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January 1985

Computed Tomography in Chronic Seizure Disorder Caused by Glioma

Author Affiliations

From the Department of Neurology and Neurological Surgery (Neurological Surgery), The McDonnell Center for Studies of Higher Brain Function (Drs Rich and Goldring); and the Department of Radiology (Dr Gado), Washington University School of Medicine, St Louis.

Arch Neurol. 1985;42(1):26-27. doi:10.1001/archneur.1985.04060010032011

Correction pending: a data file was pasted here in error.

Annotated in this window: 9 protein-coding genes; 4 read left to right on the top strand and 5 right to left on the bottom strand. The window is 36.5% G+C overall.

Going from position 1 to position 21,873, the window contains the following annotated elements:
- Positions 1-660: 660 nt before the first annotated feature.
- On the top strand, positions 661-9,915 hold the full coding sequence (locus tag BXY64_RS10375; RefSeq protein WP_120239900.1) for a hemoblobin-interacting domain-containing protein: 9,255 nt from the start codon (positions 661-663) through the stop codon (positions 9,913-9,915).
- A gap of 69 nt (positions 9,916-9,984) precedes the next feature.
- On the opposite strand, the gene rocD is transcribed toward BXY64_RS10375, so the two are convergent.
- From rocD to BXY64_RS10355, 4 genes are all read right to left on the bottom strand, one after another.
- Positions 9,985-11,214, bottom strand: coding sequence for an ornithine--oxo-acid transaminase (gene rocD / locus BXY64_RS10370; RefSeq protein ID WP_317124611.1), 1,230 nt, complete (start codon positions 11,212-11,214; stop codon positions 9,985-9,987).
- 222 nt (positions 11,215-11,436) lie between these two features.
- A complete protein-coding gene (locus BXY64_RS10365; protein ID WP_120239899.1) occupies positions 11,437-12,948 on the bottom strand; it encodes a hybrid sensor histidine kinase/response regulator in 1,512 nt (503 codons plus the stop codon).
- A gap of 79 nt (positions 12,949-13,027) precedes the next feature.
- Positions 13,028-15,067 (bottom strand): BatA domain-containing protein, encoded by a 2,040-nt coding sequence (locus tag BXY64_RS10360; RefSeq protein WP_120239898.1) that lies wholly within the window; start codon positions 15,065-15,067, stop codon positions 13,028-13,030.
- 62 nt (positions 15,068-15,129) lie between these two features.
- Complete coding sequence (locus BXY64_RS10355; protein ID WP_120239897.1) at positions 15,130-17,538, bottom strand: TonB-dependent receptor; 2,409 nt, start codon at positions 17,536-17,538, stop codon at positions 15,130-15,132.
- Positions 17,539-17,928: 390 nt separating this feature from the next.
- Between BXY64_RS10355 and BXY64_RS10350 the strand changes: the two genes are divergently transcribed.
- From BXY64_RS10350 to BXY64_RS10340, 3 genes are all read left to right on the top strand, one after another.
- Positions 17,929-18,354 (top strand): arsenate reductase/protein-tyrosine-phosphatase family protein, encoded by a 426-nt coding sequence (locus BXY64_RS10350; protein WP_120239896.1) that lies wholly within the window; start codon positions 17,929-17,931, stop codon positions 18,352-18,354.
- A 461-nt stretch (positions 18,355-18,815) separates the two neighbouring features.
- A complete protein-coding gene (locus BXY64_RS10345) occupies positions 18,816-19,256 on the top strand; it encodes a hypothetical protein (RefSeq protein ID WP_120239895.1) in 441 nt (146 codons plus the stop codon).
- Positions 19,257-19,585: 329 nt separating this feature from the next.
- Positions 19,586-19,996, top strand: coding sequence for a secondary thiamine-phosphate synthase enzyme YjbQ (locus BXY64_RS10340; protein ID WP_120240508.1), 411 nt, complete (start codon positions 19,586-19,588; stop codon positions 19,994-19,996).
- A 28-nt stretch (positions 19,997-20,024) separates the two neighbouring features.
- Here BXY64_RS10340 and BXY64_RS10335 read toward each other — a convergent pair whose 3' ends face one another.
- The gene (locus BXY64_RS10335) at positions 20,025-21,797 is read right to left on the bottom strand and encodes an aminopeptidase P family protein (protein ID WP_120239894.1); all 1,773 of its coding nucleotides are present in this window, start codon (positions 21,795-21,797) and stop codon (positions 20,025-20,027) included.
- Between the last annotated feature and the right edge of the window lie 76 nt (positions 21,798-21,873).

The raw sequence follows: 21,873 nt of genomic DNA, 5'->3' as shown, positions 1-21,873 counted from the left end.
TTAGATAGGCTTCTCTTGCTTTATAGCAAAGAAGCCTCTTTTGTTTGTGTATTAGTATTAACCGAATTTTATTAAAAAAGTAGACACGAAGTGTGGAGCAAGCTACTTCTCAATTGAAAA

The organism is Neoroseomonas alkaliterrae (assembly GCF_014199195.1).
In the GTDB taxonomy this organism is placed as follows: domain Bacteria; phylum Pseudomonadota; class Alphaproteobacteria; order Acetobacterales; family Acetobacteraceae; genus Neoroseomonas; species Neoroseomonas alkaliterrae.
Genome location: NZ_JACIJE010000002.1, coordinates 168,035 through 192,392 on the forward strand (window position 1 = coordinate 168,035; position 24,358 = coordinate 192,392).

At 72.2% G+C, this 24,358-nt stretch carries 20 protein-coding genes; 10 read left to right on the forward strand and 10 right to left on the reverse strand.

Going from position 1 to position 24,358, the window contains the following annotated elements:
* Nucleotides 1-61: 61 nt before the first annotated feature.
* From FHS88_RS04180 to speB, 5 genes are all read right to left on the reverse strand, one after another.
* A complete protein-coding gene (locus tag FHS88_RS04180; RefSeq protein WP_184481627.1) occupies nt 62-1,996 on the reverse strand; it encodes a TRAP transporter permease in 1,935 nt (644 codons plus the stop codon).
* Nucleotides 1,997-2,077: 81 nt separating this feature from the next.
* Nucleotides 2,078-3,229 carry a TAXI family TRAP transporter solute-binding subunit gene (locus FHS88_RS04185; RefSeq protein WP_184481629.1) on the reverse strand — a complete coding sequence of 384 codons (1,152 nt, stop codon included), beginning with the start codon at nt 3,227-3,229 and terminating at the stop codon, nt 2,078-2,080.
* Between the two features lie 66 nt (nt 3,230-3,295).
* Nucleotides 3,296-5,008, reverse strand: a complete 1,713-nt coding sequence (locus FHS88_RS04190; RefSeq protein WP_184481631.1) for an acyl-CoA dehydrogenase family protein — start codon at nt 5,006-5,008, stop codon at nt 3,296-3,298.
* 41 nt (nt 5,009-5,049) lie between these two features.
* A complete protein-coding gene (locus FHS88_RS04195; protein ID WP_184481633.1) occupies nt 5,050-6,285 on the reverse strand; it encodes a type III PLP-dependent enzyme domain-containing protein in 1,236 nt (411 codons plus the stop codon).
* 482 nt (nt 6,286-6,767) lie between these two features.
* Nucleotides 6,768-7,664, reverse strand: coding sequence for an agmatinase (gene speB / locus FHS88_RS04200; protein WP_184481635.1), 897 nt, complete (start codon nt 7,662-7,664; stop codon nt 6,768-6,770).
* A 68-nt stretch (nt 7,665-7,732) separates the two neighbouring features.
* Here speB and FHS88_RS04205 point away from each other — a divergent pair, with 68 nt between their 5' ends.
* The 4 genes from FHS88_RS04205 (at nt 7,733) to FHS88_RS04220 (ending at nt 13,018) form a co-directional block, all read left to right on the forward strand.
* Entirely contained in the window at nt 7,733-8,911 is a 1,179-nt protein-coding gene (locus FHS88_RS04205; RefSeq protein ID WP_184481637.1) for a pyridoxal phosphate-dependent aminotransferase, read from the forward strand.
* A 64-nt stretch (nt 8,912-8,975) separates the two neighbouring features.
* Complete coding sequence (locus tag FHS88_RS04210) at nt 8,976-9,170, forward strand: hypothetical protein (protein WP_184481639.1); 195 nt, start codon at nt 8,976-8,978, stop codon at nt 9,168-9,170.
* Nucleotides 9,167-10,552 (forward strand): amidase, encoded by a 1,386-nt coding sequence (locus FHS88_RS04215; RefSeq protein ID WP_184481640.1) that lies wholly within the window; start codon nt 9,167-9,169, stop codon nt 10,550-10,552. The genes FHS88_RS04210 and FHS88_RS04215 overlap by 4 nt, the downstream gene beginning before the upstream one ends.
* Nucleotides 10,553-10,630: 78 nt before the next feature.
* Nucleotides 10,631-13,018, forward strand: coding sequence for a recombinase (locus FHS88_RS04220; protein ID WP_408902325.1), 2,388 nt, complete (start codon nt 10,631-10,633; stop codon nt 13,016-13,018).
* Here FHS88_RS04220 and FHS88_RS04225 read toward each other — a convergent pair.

• Since the introduction of computed tomography (CT) in 1974, 137 patients underwent cortical resection for intractable epilepsy. The CT scans of 32 of these patients demonstrated an isolated calcified or hypodense lesion of unknown origin. The mean interval from onset of the seizure disorder to surgery was 11 years. The referring physicians frequently considered these lesions to be of nonneoplastic origin, which usually delayed surgical management. Twenty-six of the 32 patients, however, proved to have a cerebral glioma, seven showing anaplastic changes. Because the majority of these patients were found to have a neoplasm and especially because the CT scan could not distinguish between a well-differentiated glioma and those with anaplastic changes, we recommend early surgical treatment in patients with chronic seizure disorders who are found to have an isolated lesion of unknown origin on CT scan.